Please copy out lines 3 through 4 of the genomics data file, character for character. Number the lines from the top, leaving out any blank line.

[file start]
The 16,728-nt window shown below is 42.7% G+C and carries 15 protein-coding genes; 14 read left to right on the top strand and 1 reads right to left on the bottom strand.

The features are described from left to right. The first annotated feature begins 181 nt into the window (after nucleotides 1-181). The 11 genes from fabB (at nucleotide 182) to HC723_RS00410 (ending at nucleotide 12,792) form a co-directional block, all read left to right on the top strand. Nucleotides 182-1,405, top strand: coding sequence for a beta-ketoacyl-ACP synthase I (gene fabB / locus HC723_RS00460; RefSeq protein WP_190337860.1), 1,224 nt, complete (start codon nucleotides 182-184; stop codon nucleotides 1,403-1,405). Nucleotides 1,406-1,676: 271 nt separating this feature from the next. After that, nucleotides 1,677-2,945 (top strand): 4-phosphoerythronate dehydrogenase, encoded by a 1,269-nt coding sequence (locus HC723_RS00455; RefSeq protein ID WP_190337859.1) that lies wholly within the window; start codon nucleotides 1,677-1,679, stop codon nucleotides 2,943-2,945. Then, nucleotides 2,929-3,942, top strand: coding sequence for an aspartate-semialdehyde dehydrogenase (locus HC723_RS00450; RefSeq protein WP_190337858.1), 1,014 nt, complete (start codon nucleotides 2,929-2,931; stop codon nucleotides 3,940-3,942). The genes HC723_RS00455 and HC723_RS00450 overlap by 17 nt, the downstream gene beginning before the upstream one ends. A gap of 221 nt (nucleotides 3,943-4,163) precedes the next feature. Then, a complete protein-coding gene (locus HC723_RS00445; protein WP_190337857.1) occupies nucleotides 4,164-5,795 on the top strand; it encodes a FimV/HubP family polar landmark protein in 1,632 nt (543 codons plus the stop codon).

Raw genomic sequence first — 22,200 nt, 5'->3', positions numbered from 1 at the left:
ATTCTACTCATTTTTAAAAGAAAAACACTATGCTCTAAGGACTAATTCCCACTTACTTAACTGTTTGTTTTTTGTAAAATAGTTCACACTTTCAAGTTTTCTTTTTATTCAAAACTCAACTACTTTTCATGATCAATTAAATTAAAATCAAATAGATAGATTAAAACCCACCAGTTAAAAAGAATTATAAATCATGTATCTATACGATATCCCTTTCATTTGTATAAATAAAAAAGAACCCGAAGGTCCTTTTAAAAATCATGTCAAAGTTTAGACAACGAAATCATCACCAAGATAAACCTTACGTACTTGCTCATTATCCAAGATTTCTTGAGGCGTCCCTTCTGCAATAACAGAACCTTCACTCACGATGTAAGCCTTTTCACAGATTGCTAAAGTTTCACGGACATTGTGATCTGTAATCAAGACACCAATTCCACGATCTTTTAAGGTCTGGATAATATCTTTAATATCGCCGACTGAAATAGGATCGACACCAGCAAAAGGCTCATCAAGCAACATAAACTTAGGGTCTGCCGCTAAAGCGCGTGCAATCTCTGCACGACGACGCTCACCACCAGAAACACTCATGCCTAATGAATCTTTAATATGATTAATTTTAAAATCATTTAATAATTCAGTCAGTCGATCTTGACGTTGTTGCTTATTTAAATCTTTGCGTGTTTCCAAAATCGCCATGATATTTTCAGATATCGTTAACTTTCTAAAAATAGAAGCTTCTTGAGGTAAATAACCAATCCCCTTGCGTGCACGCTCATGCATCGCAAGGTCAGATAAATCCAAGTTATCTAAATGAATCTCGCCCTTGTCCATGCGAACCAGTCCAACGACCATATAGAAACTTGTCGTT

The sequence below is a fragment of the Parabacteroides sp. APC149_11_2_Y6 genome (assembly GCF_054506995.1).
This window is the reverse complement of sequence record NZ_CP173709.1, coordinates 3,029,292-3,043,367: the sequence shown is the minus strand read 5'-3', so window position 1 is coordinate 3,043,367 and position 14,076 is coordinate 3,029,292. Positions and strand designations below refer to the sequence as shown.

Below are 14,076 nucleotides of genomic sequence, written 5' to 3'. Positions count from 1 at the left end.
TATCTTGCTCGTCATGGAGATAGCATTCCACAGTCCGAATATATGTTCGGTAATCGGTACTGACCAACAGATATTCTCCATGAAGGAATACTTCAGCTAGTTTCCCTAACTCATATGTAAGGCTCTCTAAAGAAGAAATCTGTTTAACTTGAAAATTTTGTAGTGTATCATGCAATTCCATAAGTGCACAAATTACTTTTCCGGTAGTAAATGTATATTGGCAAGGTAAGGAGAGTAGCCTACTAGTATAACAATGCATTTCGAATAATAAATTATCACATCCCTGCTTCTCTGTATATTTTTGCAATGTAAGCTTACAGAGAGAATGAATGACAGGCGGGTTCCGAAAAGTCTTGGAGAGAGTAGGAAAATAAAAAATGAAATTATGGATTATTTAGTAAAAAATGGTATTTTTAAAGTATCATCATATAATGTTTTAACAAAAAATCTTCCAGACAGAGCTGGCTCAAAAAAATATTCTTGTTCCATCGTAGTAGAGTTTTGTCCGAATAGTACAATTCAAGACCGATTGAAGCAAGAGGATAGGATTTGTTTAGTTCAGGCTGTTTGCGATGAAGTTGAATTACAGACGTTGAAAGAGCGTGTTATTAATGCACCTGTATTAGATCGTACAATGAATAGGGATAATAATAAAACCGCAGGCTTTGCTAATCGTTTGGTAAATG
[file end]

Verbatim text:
Raw genomic sequence first — 22,200 nt, 5'->3', positions numbered from 1 at the left:
ATTCTACTCATTTTTAAAAGAAAAACACTATGCTCTAAGGACTAATTCCCACTTACTTAACTGTTTGTTTTTTGTAAAATAGTTCACACTTTCAAGTTTTCTTTTTATTCAAAACTCAACTACTTTTCATGATCAATTAAATTAAAATCAAATAGATAGATTAAAACCCACCAGTTAAAAAGAATTATAAATCATGTATCTATACGATATCCCTTTCATTTGTATAAATAAAAAAGAACCCGAAGGTCCTTTTAAAAATCATGTCAAAGTTTAGACAACGAAATCATCACCAAGATAAACCTTACGTACTTGCTCATTATCCAAGATTTCTTGAGGCGTCCCTTCTGCAATAACAGAACCTTCACTCACGATGTAAGCCTTTTCACAGATTGCTAAAGTTTCACGGACATTGTGATCTGTAATCAAGACACCAATTCCACGATCTTTTAAGGTCTGGATAATATCTTTAATATCGCCGACTGAAATAGGATCGACACCAGCAAAAGGCTCATCAAGCAACATAAACTTAGGGTCTGCCGCTAAAGCGCGTGCAATCTCTGCACGACGACGCTCACCACCAGAAACACTCATGCCTAATGAATCTTTAATATGATTAATTTTAAAATCATTTAATAATTCAGTCAGTCGATCTTGACGTTGTTGCTTATTTAAATCTTTGCGTGTTTCCAAAATCGCCATGATATTTTCAGATATCGTTAACTTTCTAAAAATAGAAGCTTCTTGAGGTAAATAACCAATCCCCTTGCGTGCACGCTCATGCATCGCAAGGTCAGATAAATCCAAGTTATCTAAATGAATCTCGCCCTTGTCCATGCGAACCAGTCCAACGACCATATAGAAACTTGTCGTT